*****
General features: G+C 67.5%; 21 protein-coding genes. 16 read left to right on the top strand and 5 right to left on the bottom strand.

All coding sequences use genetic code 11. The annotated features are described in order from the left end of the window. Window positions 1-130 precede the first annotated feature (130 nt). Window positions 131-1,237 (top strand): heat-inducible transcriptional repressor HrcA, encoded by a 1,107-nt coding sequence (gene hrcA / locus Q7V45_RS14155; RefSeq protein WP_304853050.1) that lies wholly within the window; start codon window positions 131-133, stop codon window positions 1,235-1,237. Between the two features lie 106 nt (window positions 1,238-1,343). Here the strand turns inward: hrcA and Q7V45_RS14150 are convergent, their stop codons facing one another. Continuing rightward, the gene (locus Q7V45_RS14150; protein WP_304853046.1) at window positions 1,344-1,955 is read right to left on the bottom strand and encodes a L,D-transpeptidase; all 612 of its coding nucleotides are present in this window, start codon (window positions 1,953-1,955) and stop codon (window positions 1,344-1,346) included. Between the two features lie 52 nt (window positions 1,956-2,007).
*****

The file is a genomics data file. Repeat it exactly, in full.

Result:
General features: G+C 67.5%; 21 protein-coding genes. 16 read left to right on the top strand and 5 right to left on the bottom strand.

All coding sequences use genetic code 11. The annotated features are described in order from the left end of the window. Window positions 1-130 precede the first annotated feature (130 nt). Window positions 131-1,237 (top strand): heat-inducible transcriptional repressor HrcA, encoded by a 1,107-nt coding sequence (gene hrcA / locus Q7V45_RS14155; RefSeq protein WP_304853050.1) that lies wholly within the window; start codon window positions 131-133, stop codon window positions 1,235-1,237. Between the two features lie 106 nt (window positions 1,238-1,343). Here the strand turns inward: hrcA and Q7V45_RS14150 are convergent, their stop codons facing one another. Continuing rightward, the gene (locus Q7V45_RS14150; protein WP_304853046.1) at window positions 1,344-1,955 is read right to left on the bottom strand and encodes a L,D-transpeptidase; all 612 of its coding nucleotides are present in this window, start codon (window positions 1,953-1,955) and stop codon (window positions 1,344-1,346) included. Between the two features lie 52 nt (window positions 1,956-2,007).